When a Newborn Baby is Abandoned on Dirt Road

Listen to “When A Newborn Baby is Abandoned on a Dirt Road”:

“Never worry about numbers. Help one person at a time and always start with the person nearest you.” – Mother Teresa

 
News stories have been swirling about an incident in our county:

“Newborn abandoned on dirt road…”
“Umbilical cord still attached when baby was found…”
“14 year old mother gave birth outside…”
“Baby found alive by neighbors…”

And statements like this made by the teen’s neighbors break my heart, “I guess we didn’t even know she was pregnant.”

For 9 months nobody noticed anything…different? What?!

When a newborn baby is abandoned on a dirt road, 3 girls are held captive for 10 years in a basement in Ohio 3 miles from where they disappeared, young men open fire on campuses, and a missing mother from the Pacific Northwest is found dead in the woods with no signs of foul play, it’s time muster the courage to meet and know our neighbors.

This is my plea. This is our call.

What are we going to do about stories like this? You. Me. Us.

Because this could have been my neighbor and it could have been yours. Or we could very well be the one wrapped up in a desperate struggle that causes us to fear, thus abandoning all hope on the side of the road.

Where do we fall short when it comes to knowing our neighbors?

What steps will we take T – O – D – A – Y to cultivate connections with those living closest to us?

For our wellbeing and theirs?

Who’s vulnerable in your neighborhood?

You?
Elderly people who live alone?
Kids who are left home alone because their parents have to work late?
People facing abuse?
Workaholic couples who ‘have it all together’ but are drowning in their striving?
Solopreneurs, working from home, going a bit crazy from the lack of quality interactions?
A guy mowing his lawn over a beehive…who’s allergic to bees?
A stand-up family whose kids are slowly cracking under the pressure to achieve?
Parents juggling kids and marriage?
Those without enough food for dinner?
Someone with a precarious health condition?

Who’s vulnerable and lonely? You might never know until you extend a hand to meet and know them – to intertwine your lives.

Some neighbors are intimidating to meet.

Some may fend off our attempts for closeness.

All I’m asking is that we try and that we pray so our neighbors [and we ourselves] receive the companionship, hope, and help they need, when they need it.

I’m not suggesting we force fellowship were the ground isn’t fertile but that we create awareness for the struggles and beauty around us so we know how and when to respond — before it’s too late. Let’s be mindful and in tune when things aren’t quite right so we can be a listening ear or speak up and be the voice of restoration.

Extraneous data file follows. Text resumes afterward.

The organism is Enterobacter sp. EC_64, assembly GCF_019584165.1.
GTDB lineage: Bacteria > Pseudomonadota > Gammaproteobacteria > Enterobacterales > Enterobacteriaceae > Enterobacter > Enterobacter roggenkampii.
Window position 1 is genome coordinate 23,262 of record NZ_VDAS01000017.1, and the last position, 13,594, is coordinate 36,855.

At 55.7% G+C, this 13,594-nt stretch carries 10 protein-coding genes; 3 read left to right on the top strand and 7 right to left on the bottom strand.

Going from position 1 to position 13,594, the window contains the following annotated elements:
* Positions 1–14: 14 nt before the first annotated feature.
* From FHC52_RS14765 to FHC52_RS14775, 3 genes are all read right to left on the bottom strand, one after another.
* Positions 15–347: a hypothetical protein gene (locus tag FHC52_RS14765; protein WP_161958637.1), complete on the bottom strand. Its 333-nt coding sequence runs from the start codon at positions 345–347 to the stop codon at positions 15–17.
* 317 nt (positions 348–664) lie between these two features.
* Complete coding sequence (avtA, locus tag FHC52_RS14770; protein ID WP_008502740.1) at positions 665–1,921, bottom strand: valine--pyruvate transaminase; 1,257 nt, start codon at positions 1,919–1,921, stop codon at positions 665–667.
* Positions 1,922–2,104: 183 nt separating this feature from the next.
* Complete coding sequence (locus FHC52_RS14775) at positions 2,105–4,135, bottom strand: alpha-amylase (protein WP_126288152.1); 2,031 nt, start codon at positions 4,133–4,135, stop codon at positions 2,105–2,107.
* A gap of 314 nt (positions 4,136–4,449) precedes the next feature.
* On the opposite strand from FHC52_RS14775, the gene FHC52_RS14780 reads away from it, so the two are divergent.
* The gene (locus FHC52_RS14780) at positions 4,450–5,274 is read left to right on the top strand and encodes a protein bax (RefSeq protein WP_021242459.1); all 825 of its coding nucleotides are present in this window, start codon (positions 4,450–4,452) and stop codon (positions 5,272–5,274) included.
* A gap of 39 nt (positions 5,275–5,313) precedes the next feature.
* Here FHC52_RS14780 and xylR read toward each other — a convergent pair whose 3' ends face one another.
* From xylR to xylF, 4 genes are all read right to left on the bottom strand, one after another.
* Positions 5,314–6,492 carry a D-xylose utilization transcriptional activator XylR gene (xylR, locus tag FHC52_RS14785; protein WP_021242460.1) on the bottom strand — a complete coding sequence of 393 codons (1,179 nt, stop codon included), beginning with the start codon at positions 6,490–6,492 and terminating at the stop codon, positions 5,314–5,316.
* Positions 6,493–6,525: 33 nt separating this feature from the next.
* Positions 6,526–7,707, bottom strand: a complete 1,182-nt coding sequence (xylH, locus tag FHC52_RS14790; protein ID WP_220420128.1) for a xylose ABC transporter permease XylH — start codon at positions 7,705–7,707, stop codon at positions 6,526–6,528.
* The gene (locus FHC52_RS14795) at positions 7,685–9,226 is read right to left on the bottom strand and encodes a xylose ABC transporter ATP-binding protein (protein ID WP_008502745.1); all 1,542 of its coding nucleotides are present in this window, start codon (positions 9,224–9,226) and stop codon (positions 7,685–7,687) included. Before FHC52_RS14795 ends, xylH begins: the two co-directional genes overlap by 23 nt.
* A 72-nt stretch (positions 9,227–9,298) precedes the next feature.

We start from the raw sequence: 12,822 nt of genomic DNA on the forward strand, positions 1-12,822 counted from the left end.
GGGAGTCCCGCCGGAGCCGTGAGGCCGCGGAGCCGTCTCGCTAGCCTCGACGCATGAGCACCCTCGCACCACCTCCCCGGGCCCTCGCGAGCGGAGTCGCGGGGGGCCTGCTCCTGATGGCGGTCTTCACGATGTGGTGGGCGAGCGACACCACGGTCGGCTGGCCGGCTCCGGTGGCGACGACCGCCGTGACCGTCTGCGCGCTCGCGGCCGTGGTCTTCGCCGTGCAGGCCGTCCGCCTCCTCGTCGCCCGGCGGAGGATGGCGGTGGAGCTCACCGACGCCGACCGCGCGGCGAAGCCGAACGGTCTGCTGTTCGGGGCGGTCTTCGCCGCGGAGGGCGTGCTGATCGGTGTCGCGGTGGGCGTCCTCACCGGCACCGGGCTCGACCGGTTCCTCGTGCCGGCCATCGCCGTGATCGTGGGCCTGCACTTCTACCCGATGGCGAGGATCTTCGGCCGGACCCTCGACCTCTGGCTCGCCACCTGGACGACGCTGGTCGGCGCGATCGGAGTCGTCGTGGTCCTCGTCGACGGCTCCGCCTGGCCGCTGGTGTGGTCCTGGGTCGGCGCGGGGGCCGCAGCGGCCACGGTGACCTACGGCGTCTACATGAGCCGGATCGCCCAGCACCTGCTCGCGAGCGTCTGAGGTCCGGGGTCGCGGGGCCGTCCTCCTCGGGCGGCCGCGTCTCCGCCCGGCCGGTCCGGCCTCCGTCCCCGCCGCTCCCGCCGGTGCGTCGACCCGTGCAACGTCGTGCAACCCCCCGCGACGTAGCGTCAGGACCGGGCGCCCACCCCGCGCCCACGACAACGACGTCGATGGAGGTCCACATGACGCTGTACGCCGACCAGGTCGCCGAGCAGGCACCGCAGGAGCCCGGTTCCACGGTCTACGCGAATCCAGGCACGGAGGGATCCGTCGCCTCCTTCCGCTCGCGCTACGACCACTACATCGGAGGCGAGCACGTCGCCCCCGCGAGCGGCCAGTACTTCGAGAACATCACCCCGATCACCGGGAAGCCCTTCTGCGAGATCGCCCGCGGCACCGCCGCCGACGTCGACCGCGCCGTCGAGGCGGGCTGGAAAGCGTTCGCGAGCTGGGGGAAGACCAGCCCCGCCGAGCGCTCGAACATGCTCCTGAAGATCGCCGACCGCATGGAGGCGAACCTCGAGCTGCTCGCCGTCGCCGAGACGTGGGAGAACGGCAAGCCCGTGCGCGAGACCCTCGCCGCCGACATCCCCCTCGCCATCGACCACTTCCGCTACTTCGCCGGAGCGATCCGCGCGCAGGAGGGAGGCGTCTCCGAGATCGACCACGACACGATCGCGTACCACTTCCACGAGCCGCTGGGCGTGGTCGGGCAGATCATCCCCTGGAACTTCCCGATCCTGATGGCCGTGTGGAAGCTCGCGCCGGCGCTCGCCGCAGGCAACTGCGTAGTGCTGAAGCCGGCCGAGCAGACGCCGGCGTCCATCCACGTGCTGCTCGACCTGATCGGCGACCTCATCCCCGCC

And when bad things happen in our neighborhoods that blindside us, [because no community is immune] may we respond with a hurricane of love.

Because of stories like these —
I’ll spend my life encouraging fellowship and restoration.

How can I help YOU meet and know those in your community? What challenges are you facing when it comes to getting to know those around you? Don’t wait another day – dish – and let me encourage you. Share your heart in the comments below.

Image CC: Laney

2 comments… add one

  • Michaela Cristallo August 8, 2014, 1:08 am

    You have a powerful message here Alysa.

    This story about the baby is so horrible. I can’t even imagine what state of mind that young girl must have been in to make that decision. Lucky it was found.

    You are right, we do need to know our neighbours. As an introvert it can feel overwhelming at times. Do you have any advice for the less outgoing amongst us?

    • Alysa August 13, 2014, 6:58 pm

      Thank you so much Michaela – it’s a message I feel so strongly about. Sounds like some of the young girl’s family members might adopt the baby. Hoping everyone involved in this circumstance feels cared for.

      I’d say start small, if you’re feeling overwhelmed by meeting folks. Friendly waves, smiles, happy hellos from your yard, front porch, or apartment hallway. Leave a note and some muffins in their mailbox or taped to their door/on their porch when you know they’re not home. Perhaps they’ll come introduce themselves.

      Love the “Your body language shapes who you are” Ted Talk by Amy Cuddy. Google it. She talks about ‘faking it until you become it’. Via her research – faking poise and confidence even if you’re shaking in your boots to meet your neighbors might just work!

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